Co-writer of the BBC Radio 4 play 'No Future in Eternity' wonders why a godless society has started loving angels instead.
The AS-level saga indicates deeper problems with UK secondary education.
spiked has been organising a series of seminars in the run-up to its London conference, Don't Blow IT. Norman Lewis and Neil Barrett led the discussion on privacy and data protection.
A conference at Canterbury Christ Church University College, Kent, in July 2001 brought together sociologists George Ritzer and Frank Furedi to debate the question: 'What is the McUniversity?'
Free speech on the internet gets the youth vote (almost).
The UK rail network covers its tracks (no pun intended) with apologies left, right and centre, while passengers moan and whine. No wonder Richard Branson travels by balloon.
The Bristol Inquiry report into baby heart deaths was more the result of the drive for reform of the medical profession, than it was the cause of it. The consequence has been to manipulate parents and demoralise doctors.
Brazil is the embodiment of the jogo bonito (beautiful game). But perhaps the awe in which we hold the Samba Boys is set to end.
The Ghanaian exchange group had to wait two years for a visa - for Britons going to Ghana, the application process takes about two days. Is this why our favourite prince hasn't invited his Kenyan friends back?
As UK novelist and former politician Lord Jeffrey Archer gets four years for perjury and perverting the course of justice, Helene Guldberg examines the iniquities of English libel law.
Joe Kaplinsky reports on the RSA/Economist summer fringe debate on science and risk.
A statistician's guide to the use and abuse of stats.
Is it time to clip the wings of clubbers' favourite mixer?
Like most science on TV, Space will serve as an introduction for curious children, but is unlikely to excite an adult audience.
Condemning the 'mindless violence' of anti-capitalist protesters lets everybody off the hook - protesters and authorities alike.
The demands of today's anti-capitalists are often worse than anything they criticise.
Dominic Standish reports from Genoa, Italy, on the tales and truths about the G8 summit.
spiked has been organising a series of seminars in the run-up to its London conference, Don't Blow IT. Toby Marshall and Chris Yapp led the discussion on ICT and education.
As marriage declines and single households mushroom, why does making a long-term commitment now seem so hard to do?
The UK Hansard Society's new report on the role of the internet in the UK election is a useful factual analysis. But what political conclusions should be drawn?
The Food Standards Agency was set up to restore our confidence in food. So why does it flag every potential danger, however insignificant?
Robert Kunzig, winner of the 2001 Aventis Science Books general prize, brings oceanography to life.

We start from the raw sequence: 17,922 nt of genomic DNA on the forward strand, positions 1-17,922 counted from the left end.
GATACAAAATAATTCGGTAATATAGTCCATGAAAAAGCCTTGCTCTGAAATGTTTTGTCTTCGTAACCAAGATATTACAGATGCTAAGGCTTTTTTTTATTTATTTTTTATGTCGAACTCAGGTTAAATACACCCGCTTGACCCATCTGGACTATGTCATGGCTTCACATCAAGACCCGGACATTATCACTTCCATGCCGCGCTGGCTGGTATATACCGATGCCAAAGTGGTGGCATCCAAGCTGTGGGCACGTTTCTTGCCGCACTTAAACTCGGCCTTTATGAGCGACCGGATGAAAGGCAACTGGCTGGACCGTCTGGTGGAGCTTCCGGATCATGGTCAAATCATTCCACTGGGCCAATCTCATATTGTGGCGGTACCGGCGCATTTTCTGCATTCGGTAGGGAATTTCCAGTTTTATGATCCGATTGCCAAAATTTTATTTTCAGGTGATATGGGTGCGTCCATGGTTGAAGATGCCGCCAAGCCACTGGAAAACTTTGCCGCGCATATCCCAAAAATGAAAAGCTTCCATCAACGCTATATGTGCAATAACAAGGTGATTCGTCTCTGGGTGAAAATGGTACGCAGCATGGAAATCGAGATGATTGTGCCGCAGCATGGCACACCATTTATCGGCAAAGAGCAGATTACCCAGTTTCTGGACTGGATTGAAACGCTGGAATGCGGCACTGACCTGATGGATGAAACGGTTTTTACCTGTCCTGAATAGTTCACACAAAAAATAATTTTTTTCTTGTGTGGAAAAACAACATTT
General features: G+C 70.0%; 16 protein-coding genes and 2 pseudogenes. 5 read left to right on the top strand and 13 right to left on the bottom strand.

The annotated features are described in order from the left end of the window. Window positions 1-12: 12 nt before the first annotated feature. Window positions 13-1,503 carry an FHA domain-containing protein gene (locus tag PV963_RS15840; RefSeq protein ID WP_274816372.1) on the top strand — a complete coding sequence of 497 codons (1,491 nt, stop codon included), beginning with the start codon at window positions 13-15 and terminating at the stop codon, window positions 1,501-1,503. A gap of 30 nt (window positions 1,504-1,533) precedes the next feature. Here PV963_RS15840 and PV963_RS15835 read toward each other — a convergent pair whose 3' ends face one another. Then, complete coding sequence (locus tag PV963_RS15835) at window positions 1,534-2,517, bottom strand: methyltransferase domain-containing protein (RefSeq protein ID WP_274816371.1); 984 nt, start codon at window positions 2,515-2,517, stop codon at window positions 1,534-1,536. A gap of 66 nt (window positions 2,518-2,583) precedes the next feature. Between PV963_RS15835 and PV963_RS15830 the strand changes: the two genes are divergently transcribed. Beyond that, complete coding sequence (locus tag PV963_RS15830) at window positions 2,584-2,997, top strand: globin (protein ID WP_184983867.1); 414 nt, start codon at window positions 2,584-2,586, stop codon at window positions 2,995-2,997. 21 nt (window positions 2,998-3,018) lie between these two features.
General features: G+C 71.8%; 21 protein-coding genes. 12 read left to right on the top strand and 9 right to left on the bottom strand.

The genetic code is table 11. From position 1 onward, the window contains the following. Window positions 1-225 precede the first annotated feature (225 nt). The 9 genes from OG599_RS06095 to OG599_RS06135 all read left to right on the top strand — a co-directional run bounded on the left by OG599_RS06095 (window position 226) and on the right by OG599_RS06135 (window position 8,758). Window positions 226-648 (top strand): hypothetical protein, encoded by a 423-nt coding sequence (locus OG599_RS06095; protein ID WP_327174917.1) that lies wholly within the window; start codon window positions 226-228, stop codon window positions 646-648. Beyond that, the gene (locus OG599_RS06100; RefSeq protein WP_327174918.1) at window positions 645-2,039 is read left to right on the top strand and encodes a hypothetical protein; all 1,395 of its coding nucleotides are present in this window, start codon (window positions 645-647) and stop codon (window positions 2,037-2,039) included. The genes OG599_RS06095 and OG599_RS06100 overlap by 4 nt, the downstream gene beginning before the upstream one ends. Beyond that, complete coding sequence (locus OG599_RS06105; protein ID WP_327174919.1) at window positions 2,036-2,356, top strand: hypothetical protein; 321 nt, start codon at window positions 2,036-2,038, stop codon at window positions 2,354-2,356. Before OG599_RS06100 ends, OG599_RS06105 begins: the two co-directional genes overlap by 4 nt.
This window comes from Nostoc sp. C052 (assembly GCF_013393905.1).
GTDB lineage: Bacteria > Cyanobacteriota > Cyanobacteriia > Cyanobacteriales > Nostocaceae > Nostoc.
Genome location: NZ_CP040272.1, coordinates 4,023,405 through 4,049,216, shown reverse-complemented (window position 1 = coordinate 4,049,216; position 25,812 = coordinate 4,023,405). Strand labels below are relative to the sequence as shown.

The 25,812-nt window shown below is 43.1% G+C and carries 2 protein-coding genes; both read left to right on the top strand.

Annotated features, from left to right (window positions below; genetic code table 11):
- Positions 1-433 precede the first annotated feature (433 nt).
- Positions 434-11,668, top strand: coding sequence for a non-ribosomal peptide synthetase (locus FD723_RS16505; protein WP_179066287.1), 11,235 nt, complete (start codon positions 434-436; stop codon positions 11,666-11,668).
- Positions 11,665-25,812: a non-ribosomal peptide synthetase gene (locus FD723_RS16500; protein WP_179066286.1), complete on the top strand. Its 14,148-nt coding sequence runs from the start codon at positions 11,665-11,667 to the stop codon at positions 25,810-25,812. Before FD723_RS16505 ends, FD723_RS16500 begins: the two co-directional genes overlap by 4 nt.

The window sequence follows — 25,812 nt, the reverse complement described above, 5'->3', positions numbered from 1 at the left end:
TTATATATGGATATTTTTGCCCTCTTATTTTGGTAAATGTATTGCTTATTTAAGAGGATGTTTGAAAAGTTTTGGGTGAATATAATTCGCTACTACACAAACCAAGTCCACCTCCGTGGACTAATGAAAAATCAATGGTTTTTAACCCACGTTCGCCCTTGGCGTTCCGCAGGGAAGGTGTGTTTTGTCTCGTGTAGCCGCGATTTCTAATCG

The Irish authorities have declared all-out war on alcohol - and in some parts of Ireland it is now virtually impossible to get drunk without committing an offence.
What's the educational agenda behind New Labour's interest in the use of ICT in schools?
A new film about Artificial Intelligence is the brainchild of two great film directors: Steven Spielberg and Stanley Kubrick. So why isn't it a great film?
Is the film of the computer game 'truly awful' or full of 'sundry delights'? Two filmgoers battle it out.
Bigorexia, orthorexia, non-purgative bulimia - is there no end to the illnesses you can catch from trying to eat healthily?
The election shows the irrelevance of the Tories and the isolation of the new political elite.
Are lazy voters really to blame?
New Labour always claims to be a party that listens to 'ordinary people'. We commissioned a group of 'ordinary people' - including a doctor, three teachers, a youth worker, a scientist, two netheads and a first-time voter - to tell the government what kind of politics they would like to see during Labour's second term.
The promises I wish New Labour wouldn't keep.
Dr Michael Fitzpatrick looks towards an unhealthy second term for the NHS.
If Disney wants to sponsor Crystal Palace, fine: but what's in it for Disney?
Hippies, hairdressers, 'Hello Culture'... and Richard and Judy.
Congestion charging will do nothing for motorists - or for pedestrians and commuters. So what is it about?
Joe Kaplinsky reports on the RSA/Economist summer fringe debate on Science and the Public: who needs to understand whom?
As the UK government launches its 'National strategy for sexual health and HIV', why can't politicians keep their hands to themselves?
Alexander Pope said that satire 'heals with morals what it hurts with wit' - and that's what Chris Morris' Brass Eye manages to do.
Menswear store Topman momentarily forgot where acceptable laddishness ends and unacceptable laddishness begins. Big mistake.
Do lads need to be taught self-esteem, or should they be left alone to grow into men?